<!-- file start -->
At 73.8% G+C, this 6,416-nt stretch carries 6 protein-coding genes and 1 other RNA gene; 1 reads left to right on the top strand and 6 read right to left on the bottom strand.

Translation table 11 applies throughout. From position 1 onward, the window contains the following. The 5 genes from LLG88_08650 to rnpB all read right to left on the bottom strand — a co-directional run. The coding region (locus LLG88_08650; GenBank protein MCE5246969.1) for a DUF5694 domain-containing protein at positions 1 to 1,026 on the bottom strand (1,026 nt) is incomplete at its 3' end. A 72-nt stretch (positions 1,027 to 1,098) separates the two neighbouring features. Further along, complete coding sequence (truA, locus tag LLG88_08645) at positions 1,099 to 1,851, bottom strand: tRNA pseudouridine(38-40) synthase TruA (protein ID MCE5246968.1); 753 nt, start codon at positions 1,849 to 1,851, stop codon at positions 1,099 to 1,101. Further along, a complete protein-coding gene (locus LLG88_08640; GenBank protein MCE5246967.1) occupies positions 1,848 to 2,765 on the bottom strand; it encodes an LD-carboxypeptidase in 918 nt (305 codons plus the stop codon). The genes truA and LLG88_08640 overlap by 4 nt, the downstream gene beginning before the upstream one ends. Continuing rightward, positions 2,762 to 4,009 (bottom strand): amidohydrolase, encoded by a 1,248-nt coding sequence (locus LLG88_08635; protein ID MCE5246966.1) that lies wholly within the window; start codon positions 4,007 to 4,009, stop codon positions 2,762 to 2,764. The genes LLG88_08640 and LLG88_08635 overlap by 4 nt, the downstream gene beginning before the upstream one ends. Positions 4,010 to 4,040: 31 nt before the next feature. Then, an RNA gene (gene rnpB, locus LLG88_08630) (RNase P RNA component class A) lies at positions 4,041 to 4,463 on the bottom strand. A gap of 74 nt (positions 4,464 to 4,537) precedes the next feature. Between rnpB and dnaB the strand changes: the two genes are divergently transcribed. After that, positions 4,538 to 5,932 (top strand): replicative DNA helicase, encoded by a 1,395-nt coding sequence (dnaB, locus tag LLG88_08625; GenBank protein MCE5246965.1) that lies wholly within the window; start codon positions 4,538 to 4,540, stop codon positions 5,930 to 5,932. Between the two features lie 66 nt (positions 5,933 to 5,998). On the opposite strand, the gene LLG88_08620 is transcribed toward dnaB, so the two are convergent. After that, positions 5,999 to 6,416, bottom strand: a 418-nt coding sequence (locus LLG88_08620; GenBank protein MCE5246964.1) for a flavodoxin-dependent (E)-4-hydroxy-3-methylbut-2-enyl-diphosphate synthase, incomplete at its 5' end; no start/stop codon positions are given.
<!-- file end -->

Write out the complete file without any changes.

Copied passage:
At 73.8% G+C, this 6,416-nt stretch carries 6 protein-coding genes and 1 other RNA gene; 1 reads left to right on the top strand and 6 read right to left on the bottom strand.

Translation table 11 applies throughout. From position 1 onward, the window contains the following. The 5 genes from LLG88_08650 to rnpB all read right to left on the bottom strand — a co-directional run. The coding region (locus LLG88_08650; GenBank protein MCE5246969.1) for a DUF5694 domain-containing protein at positions 1 to 1,026 on the bottom strand (1,026 nt) is incomplete at its 3' end. A 72-nt stretch (positions 1,027 to 1,098) separates the two neighbouring features. Further along, complete coding sequence (truA, locus tag LLG88_08645) at positions 1,099 to 1,851, bottom strand: tRNA pseudouridine(38-40) synthase TruA (protein ID MCE5246968.1); 753 nt, start codon at positions 1,849 to 1,851, stop codon at positions 1,099 to 1,101. Further along, a complete protein-coding gene (locus LLG88_08640; GenBank protein MCE5246967.1) occupies positions 1,848 to 2,765 on the bottom strand; it encodes an LD-carboxypeptidase in 918 nt (305 codons plus the stop codon). The genes truA and LLG88_08640 overlap by 4 nt, the downstream gene beginning before the upstream one ends. Continuing rightward, positions 2,762 to 4,009 (bottom strand): amidohydrolase, encoded by a 1,248-nt coding sequence (locus LLG88_08635; protein ID MCE5246966.1) that lies wholly within the window; start codon positions 4,007 to 4,009, stop codon positions 2,762 to 2,764. The genes LLG88_08640 and LLG88_08635 overlap by 4 nt, the downstream gene beginning before the upstream one ends. Positions 4,010 to 4,040: 31 nt before the next feature. Then, an RNA gene (gene rnpB, locus LLG88_08630) (RNase P RNA component class A) lies at positions 4,041 to 4,463 on the bottom strand. A gap of 74 nt (positions 4,464 to 4,537) precedes the next feature. Between rnpB and dnaB the strand changes: the two genes are divergently transcribed. After that, positions 4,538 to 5,932 (top strand): replicative DNA helicase, encoded by a 1,395-nt coding sequence (dnaB, locus tag LLG88_08625; GenBank protein MCE5246965.1) that lies wholly within the window; start codon positions 4,538 to 4,540, stop codon positions 5,930 to 5,932. Between the two features lie 66 nt (positions 5,933 to 5,998). On the opposite strand, the gene LLG88_08620 is transcribed toward dnaB, so the two are convergent. After that, positions 5,999 to 6,416, bottom strand: a 418-nt coding sequence (locus LLG88_08620; GenBank protein MCE5246964.1) for a flavodoxin-dependent (E)-4-hydroxy-3-methylbut-2-enyl-diphosphate synthase, incomplete at its 5' end; no start/stop codon positions are given.